When the team at Akademie Schloss Solitude began planning the 30th anniversary under the title Transformation – Unfolding the Future, a key question arose: Does an international and interdisciplinary artists’ residency have the power to rethink the future? As a result of the complex nature of the current world situation, we are convinced that a consideration of transformative politics and processes requires an essential basic understanding, and that this can only be discussed effectively using collective knowledge. It is currently becoming increasingly apparent that, as human beings, we invariably maintain relationships with others, namely with all life forms that populate this planet. We are aware that other systems of knowledge besides our human variety exist, such as those of animals, plants and viruses, and we realize how important it is to learn to integrate them once more, to live with them rather than without them, and to see ourselves as part of a whole.
»In the light of our current existence in a divided world, in which the exploitative actions of the Anthropocene epoch and the more recent world economic developments of neo-liberalism are becoming globally visible and tangible, artists, scientists and activists from all over the world are seeking models for the purposes of testing new forms of solidarity, and ways of thinking, acting and working.«
With its transcultural and interdisciplinary knowledge and its multi-perspective access to a common world, an artists’ residency can serve as a model of how we operate in a collaboration with different actors, and how common ideas can be transformed into collective productions or political and social or ethical projects. In her Manifesto on Artists’ Rights, the Cuban artist and activist Tania Bruguera writes: »Art is not only a statement on the present, it is also a call for a different future, indeed a better one.«In the light of our current existence in a divided world, in which the exploitative actions of the Anthropocene epoch and the more recent world economic developments of neo-liberalism are becoming globally visible and tangible, artists, scientists and activists from all over the world are seeking models for the purposes of testing new forms of solidarity, and ways of thinking, acting and working. Akademie Schloss Solitude is setting an example with the first issue of the new Solitude Journal, which is dedicated to the contributions of various theorists and artists on the principles of care and caring.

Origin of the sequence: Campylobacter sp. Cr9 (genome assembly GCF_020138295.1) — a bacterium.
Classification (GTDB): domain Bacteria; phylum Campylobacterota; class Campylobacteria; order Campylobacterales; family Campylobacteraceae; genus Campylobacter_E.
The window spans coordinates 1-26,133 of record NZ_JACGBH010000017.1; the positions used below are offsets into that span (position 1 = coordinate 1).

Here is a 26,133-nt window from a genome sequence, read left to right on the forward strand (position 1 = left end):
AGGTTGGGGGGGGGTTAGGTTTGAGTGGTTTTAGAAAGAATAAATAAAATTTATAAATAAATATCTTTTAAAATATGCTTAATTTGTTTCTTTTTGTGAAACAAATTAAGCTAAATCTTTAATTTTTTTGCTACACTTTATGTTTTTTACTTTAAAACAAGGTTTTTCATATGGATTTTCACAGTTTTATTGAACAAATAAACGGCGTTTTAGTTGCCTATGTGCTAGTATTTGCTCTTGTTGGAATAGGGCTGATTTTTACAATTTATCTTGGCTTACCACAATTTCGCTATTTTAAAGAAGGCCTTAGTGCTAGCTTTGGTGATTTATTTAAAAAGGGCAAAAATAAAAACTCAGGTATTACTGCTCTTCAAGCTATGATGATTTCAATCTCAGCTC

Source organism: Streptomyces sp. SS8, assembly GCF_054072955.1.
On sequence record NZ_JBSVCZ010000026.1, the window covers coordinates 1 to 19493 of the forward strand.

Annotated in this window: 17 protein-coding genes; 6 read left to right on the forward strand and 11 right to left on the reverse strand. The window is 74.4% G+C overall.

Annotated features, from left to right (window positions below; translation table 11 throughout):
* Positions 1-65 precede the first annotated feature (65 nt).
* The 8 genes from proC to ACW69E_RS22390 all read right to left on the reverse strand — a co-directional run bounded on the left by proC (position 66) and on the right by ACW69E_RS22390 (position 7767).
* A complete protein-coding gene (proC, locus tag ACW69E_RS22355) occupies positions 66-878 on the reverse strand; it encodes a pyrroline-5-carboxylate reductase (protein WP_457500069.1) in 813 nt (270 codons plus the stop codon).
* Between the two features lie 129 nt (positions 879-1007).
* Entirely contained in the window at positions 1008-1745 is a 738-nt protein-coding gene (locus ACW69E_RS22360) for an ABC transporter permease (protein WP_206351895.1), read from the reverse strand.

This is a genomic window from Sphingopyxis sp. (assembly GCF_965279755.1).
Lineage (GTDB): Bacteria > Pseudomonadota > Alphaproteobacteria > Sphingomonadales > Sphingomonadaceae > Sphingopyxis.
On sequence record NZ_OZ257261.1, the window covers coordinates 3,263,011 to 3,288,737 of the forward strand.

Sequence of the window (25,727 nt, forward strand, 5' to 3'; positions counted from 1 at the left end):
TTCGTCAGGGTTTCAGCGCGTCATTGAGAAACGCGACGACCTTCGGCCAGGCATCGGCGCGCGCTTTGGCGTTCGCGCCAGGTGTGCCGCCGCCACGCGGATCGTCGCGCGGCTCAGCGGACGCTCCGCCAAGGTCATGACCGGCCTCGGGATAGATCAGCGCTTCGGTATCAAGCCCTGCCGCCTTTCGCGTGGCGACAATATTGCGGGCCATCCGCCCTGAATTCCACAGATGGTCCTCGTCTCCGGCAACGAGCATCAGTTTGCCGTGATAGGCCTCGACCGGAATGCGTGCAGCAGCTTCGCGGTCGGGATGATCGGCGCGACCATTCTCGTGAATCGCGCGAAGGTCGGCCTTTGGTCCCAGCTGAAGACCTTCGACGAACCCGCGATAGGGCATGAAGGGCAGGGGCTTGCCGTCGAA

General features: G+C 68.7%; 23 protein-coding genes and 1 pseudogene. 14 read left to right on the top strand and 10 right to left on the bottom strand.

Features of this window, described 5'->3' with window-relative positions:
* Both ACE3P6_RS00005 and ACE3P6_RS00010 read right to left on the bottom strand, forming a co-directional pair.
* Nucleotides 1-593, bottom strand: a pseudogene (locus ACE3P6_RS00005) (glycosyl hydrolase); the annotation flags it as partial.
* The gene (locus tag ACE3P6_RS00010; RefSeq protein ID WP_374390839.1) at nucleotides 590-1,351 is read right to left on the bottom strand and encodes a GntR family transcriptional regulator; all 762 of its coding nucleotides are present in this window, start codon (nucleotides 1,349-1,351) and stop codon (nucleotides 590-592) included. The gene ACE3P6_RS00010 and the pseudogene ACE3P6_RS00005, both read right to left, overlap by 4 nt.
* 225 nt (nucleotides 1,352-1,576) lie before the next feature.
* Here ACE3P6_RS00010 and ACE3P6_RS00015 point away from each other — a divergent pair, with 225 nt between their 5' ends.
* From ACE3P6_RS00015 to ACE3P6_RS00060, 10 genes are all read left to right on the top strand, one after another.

As one of several events scheduled for the anniversary year, whose motto is Transformation – Unfolding the Future, the first Solitude Journal, with the theme Collective Care & Response-ability, features artistic works and writings in which the political, social and ethical dimensions of care and concern between humans, non-humans, other species and the material world converge. The contributions gathered here are not intended so much to provide a historical or cultural-scientific overview of the concept of care as they are to unite a close observation of the current (crisis-related) state of affairs and the voices of fellows on alternative narratives and modes of action that consolidate the common good or our planetary well-being.
The articles in the journal Collective Care & Response-ability seek to create an intrinsic moment of community and involvement, as well as new principles of accountability. The authors use sensitive, radical, careful, precise and well-considered concepts, creating a web of thoughts, possible actions, and even including a sprinkling of optimism. Common to all is the acknowledgement that we live in a world of causalities, in which an ideal coexistence should be tied less to the moral condition of care and concern, or to the often exploitative care sector (the health care system), for instance, but rather to the basic notion that caring for something or someone inevitably means creating a relationship. Bearing in mind the words of María Puig de la Bellacasa, author of Matters of Care. Speculative Ethics in More than Human Worlds, the first Solitude Journal aims to raise awareness that the model of collective care and the ability to take responsibility for one’s own actions and those of others can exist only in complex relationships that require constant attention and sensitivity to ourselves and our environment. Principles of care as discussed in this first journal require a togetherness in the sense of »becoming with«, »thinking with« and »caring with«.
Our special thanks go to the authors and this issue’s editorial team, as well as to the state of Baden-Wuerttemberg, whose generous funding enables us to develop sustainable models in this format. It is the Akademie’s hope that these will become more firmly anchored in our thinking and actions over the next 30 years.
Elke aus dem Moore, director of Akademie Schloss Solitude & Denise Helene Sumi, Editor-of-Chief